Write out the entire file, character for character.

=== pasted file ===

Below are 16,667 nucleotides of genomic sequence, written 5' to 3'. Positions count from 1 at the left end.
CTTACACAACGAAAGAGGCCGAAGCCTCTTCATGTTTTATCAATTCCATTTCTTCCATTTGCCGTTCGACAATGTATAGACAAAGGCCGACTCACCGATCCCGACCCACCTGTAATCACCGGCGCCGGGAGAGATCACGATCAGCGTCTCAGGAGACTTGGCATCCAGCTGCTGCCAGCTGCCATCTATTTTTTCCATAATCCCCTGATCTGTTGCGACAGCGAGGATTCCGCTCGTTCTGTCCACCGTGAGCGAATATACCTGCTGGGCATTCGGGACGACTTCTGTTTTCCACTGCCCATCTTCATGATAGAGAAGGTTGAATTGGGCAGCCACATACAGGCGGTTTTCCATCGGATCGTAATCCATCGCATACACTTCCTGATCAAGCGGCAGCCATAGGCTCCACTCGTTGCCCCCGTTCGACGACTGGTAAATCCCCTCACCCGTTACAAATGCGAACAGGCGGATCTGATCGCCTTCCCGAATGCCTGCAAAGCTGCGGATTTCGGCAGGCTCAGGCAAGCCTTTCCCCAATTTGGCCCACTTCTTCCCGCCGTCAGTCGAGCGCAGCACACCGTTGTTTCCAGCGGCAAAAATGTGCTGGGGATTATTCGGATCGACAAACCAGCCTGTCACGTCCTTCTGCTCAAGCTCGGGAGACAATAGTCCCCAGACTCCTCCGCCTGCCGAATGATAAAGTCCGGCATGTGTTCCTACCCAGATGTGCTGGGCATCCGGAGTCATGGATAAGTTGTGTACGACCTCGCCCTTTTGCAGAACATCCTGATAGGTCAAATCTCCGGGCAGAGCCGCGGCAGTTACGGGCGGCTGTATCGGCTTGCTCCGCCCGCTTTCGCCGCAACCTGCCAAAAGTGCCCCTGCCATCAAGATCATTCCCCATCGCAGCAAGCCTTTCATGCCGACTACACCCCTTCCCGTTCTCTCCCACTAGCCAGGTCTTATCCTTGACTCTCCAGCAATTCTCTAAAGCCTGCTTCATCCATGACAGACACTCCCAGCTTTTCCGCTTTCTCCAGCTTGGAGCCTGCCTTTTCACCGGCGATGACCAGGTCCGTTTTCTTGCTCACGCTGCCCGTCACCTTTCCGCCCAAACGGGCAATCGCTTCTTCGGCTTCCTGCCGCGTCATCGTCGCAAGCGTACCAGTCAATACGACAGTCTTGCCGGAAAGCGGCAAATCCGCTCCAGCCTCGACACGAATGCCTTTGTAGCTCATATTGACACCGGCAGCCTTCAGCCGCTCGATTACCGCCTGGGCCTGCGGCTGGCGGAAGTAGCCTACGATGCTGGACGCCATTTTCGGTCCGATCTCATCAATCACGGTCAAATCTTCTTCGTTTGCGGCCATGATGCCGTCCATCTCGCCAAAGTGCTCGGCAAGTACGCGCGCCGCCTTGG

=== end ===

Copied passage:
Below are 16,667 nucleotides of genomic sequence, written 5' to 3'. Positions count from 1 at the left end.
CTTACACAACGAAAGAGGCCGAAGCCTCTTCATGTTTTATCAATTCCATTTCTTCCATTTGCCGTTCGACAATGTATAGACAAAGGCCGACTCACCGATCCCGACCCACCTGTAATCACCGGCGCCGGGAGAGATCACGATCAGCGTCTCAGGAGACTTGGCATCCAGCTGCTGCCAGCTGCCATCTATTTTTTCCATAATCCCCTGATCTGTTGCGACAGCGAGGATTCCGCTCGTTCTGTCCACCGTGAGCGAATATACCTGCTGGGCATTCGGGACGACTTCTGTTTTCCACTGCCCATCTTCATGATAGAGAAGGTTGAATTGGGCAGCCACATACAGGCGGTTTTCCATCGGATCGTAATCCATCGCATACACTTCCTGATCAAGCGGCAGCCATAGGCTCCACTCGTTGCCCCCGTTCGACGACTGGTAAATCCCCTCACCCGTTACAAATGCGAACAGGCGGATCTGATCGCCTTCCCGAATGCCTGCAAAGCTGCGGATTTCGGCAGGCTCAGGCAAGCCTTTCCCCAATTTGGCCCACTTCTTCCCGCCGTCAGTCGAGCGCAGCACACCGTTGTTTCCAGCGGCAAAAATGTGCTGGGGATTATTCGGATCGACAAACCAGCCTGTCACGTCCTTCTGCTCAAGCTCGGGAGACAATAGTCCCCAGACTCCTCCGCCTGCCGAATGATAAAGTCCGGCATGTGTTCCTACCCAGATGTGCTGGGCATCCGGAGTCATGGATAAGTTGTGTACGACCTCGCCCTTTTGCAGAACATCCTGATAGGTCAAATCTCCGGGCAGAGCCGCGGCAGTTACGGGCGGCTGTATCGGCTTGCTCCGCCCGCTTTCGCCGCAACCTGCCAAAAGTGCCCCTGCCATCAAGATCATTCCCCATCGCAGCAAGCCTTTCATGCCGACTACACCCCTTCCCGTTCTCTCCCACTAGCCAGGTCTTATCCTTGACTCTCCAGCAATTCTCTAAAGCCTGCTTCATCCATGACAGACACTCCCAGCTTTTCCGCTTTCTCCAGCTTGGAGCCTGCCTTTTCACCGGCGATGACCAGGTCCGTTTTCTTGCTCACGCTGCCCGTCACCTTTCCGCCCAAACGGGCAATCGCTTCTTCGGCTTCCTGCCGCGTCATCGTCGCAAGCGTACCAGTCAATACGACAGTCTTGCCGGAAAGCGGCAAATCCGCTCCAGCCTCGACACGAATGCCTTTGTAGCTCATATTGACACCGGCAGCCTTCAGCCGCTCGATTACCGCCTGGGCCTGCGGCTGGCGGAAGTAGCCTACGATGCTGGACGCCATTTTCGGTCCGATCTCATCAATCACGGTCAAATCTTCTTCGTTTGCGGCCATGATGCCGTCCATCTCGCCAAAGTGCTCGGCAAGTACGCGCGCCGCCTTGG